My father-in-law died on January 25, 2021. We (my wife, FIL, and I) live in a county in Central Texas. Austin is the nearest major metropolitan area. When my FIL turned seriously ill, he was transferred from his nursing home to a local hospital. The hospital decided they could not meet his needs and transferred him to a hospital in Austin, Travis County, Texas. At that hospital, he passed on due to sepsis (which was why he was there in the first place). Therefore, his death took place in the City of Austin, County of Travis. After his death, his body was transferred to a funeral home back in our town.
Here is the part I don’t understand. My FIL was always clear that he wished for his body to be cremated once he was no longer using it. My wife is carrying out his wishes. However, the process is delayed because Travis County needs to issue a permit (and collect a fee) for the cremation. Why? My FIL was not a resident of Travis County and the cremation will not take place in Travis County. Why does Travis County have any sort of say in the cremation? What services have the fine people of Travis County provided that warrants a fee to be paid?
Is this common in other jurisdictions?
(The emotional part of this is that, while the paperwork gets sorted, my FIL’s body resides in a funeral home a few blocks from our home. The funeral is long over. The thought of her daddy sitting in a cold box causes my wife some distress. Had he not left this world from Travis County, the cremation would be finished already. What public good is done by causing this delay just for the payment of a fee?)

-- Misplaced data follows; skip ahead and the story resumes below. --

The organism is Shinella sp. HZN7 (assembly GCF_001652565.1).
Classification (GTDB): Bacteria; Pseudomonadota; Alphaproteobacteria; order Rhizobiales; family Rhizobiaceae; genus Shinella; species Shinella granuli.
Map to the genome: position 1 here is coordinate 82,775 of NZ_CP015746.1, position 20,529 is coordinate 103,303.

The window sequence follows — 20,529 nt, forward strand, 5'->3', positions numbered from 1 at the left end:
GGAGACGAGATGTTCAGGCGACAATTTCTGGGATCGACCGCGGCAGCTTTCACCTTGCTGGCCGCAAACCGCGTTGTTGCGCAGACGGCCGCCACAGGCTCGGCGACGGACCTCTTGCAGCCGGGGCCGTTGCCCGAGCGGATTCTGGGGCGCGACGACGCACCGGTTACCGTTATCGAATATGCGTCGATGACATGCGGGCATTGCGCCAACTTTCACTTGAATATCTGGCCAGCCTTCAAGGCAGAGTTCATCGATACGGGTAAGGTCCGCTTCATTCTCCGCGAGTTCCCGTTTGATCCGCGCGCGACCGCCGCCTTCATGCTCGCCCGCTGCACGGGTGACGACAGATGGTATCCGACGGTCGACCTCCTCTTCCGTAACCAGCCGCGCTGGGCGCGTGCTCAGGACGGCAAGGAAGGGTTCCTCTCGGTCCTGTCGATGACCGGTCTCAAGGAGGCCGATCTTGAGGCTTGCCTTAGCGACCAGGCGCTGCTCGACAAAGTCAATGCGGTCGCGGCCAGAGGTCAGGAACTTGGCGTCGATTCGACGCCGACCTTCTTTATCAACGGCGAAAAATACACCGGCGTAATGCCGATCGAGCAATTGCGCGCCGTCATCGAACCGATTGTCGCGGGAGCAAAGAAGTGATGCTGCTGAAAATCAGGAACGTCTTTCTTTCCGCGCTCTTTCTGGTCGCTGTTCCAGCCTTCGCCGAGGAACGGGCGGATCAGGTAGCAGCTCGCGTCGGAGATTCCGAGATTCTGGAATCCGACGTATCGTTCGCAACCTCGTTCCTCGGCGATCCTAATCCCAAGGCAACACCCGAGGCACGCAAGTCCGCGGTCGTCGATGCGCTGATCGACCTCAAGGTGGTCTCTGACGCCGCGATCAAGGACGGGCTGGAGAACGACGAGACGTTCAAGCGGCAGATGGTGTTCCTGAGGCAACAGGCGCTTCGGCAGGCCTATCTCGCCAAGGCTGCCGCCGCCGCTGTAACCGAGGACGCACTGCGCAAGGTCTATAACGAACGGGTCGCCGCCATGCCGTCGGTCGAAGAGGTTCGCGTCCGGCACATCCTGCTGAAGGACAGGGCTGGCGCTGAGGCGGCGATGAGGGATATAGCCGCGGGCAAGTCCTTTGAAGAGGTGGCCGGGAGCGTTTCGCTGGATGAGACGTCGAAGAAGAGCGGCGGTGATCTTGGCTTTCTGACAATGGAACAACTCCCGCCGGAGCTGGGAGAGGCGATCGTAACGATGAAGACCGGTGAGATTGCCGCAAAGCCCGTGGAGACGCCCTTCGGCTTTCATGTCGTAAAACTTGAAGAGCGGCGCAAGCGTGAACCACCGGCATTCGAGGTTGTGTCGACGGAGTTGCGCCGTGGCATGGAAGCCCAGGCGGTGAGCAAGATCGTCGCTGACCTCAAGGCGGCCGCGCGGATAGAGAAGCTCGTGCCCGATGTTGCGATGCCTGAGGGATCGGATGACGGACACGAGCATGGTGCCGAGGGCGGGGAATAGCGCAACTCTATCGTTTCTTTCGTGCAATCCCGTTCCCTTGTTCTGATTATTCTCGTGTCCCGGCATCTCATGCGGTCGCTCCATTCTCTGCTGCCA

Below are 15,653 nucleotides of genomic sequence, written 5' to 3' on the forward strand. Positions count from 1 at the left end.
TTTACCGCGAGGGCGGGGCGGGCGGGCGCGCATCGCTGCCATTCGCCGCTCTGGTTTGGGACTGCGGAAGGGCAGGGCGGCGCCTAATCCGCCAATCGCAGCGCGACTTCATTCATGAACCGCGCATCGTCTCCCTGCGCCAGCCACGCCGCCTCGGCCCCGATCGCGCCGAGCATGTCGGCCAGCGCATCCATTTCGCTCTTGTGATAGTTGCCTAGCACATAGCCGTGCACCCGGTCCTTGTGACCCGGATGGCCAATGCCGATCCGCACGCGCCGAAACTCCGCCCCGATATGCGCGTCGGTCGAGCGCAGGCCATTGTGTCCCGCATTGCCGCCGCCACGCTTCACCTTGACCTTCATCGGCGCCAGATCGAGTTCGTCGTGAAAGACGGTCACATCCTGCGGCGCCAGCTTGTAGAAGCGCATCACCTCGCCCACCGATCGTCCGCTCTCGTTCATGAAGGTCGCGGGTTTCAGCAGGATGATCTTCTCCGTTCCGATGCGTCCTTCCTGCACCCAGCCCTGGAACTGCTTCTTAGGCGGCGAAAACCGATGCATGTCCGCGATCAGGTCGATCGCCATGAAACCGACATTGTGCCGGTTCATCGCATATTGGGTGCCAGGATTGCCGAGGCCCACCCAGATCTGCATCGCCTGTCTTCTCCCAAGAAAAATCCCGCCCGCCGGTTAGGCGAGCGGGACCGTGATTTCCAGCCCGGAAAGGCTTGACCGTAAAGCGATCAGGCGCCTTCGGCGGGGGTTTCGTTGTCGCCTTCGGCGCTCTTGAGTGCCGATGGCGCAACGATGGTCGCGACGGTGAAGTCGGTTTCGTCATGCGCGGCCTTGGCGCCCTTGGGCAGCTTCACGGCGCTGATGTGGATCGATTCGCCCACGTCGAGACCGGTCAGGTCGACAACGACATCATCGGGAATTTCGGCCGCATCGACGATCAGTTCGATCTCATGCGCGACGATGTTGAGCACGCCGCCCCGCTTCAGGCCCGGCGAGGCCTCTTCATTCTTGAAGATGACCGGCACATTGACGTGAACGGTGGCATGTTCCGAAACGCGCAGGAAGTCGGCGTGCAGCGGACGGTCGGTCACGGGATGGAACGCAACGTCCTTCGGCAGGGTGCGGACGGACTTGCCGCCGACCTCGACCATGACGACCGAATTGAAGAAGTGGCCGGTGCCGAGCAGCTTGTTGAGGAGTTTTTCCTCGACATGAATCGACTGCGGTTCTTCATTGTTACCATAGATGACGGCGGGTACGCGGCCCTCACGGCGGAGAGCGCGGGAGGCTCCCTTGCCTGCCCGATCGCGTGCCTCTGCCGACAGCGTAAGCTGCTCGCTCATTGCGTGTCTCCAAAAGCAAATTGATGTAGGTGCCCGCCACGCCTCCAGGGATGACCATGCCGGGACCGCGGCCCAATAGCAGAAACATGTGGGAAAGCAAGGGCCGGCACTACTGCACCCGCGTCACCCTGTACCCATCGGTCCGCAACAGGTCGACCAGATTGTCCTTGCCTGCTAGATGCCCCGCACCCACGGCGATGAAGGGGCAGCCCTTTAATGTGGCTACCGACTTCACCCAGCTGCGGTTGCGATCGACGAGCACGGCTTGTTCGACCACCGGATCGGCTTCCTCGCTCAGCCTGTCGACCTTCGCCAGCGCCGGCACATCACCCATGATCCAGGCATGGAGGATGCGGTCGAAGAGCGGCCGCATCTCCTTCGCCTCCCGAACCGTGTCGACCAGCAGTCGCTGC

He died in Travis County: Travis County has the responsibility to see that his death was natural, not caused by accident or crime. Traditionally, because cremation destroyed evidence and was unusual, you had to get a permit for cremation. Traditionally, coming from somewhere else to die here is also unusual. You’ll only get a permit after Travis County certifies that cremation is permitted.
Add on to that: he didn’t live in Travis County. Travis County doesn’t care how much this bothers his family. It doesn’t care if this process for out-of-towners is meaningless paperwork or antiquated or faulty.
Taking the best possible construction: Travis County cares about people who come to Travis County to die, and tries to make sure all is done properly, even though this takes a little time. In the circumstances, ‘taking the best possible construction’ might be the right thing for you and your family.
I can see this point of view. Since Travis County does have the responsibility to investigate the death, it is reasonable that they should acknowledge that they have reached a conclusion before any possible evidence is irrevocably destroyed. Burial, however, does not require a similar permit.
I don’t remember there being many hang-ups when my dad died and was cremated. In his case, he was cremated in the same county he died in. I learned about his death from his landlord (he died alone in his home) and confirmed it with the police officers who responded to the call. One of them asked me who his doctor was and told me his body would be taken to XYZ funeral home.